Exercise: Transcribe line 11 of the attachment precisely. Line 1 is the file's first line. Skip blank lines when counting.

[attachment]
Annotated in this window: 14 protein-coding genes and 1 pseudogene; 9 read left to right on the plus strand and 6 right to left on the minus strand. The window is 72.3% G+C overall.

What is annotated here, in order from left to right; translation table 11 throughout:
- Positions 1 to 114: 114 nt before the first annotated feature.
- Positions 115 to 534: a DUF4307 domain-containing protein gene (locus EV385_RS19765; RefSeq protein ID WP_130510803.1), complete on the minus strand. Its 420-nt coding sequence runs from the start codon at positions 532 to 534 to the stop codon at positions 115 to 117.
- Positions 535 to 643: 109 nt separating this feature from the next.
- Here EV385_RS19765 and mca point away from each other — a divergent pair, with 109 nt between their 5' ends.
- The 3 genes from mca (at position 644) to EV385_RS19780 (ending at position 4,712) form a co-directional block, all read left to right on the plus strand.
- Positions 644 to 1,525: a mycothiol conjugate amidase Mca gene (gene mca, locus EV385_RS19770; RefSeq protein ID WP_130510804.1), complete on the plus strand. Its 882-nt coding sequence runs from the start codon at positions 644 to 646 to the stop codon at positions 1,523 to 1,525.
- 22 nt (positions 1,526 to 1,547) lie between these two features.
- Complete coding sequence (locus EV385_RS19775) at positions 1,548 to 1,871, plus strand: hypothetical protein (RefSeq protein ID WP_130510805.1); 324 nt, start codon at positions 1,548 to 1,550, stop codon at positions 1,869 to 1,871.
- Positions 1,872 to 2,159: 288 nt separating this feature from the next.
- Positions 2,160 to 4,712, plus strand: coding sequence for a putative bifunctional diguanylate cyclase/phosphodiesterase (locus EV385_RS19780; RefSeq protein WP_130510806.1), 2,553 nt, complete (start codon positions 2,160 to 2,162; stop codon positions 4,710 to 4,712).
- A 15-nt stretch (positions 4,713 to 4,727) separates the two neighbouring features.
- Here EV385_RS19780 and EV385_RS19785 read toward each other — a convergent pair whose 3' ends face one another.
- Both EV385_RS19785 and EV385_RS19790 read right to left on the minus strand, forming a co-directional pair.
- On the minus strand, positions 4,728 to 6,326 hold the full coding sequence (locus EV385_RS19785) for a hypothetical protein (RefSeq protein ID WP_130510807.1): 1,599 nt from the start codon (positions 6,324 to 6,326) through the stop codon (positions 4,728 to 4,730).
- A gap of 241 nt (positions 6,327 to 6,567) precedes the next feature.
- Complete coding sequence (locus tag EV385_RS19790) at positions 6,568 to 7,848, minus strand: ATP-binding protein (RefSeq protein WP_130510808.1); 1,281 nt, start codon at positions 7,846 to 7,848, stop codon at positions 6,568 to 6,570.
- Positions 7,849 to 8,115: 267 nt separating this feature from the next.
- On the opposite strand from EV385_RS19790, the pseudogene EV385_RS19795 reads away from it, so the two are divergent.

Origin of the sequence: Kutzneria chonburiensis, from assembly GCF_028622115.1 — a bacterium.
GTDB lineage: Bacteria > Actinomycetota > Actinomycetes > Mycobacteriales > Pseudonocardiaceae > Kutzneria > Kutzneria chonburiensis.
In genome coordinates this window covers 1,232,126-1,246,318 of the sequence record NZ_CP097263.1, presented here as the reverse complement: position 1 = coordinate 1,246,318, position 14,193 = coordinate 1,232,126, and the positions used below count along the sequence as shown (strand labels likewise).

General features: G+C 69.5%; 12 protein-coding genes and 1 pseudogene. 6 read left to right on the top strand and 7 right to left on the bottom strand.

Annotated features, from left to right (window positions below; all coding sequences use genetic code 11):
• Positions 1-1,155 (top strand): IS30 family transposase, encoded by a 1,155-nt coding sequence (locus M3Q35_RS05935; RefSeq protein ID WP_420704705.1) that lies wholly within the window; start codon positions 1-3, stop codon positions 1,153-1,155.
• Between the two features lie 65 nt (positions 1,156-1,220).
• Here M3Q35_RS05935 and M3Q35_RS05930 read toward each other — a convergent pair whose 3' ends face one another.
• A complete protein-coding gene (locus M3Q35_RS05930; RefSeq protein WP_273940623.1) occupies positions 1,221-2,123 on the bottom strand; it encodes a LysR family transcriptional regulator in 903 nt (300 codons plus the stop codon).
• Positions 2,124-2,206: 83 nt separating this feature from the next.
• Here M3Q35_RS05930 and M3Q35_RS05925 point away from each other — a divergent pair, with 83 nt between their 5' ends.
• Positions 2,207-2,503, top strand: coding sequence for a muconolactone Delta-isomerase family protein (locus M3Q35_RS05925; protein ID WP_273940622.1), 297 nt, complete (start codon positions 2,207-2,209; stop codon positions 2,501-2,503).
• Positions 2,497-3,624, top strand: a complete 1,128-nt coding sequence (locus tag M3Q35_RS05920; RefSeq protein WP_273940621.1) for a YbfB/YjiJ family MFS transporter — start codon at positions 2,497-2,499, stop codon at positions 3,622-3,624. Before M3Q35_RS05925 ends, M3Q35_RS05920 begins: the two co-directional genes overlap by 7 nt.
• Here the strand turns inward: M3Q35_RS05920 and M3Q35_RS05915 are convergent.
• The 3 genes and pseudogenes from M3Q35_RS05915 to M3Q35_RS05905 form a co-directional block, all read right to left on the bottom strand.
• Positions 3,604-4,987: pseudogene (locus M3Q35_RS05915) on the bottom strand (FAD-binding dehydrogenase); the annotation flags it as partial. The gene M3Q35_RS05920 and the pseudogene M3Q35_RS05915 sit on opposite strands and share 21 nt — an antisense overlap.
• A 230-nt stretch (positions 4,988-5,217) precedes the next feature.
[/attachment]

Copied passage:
- Positions 1,872 to 2,159: 288 nt separating this feature from the next.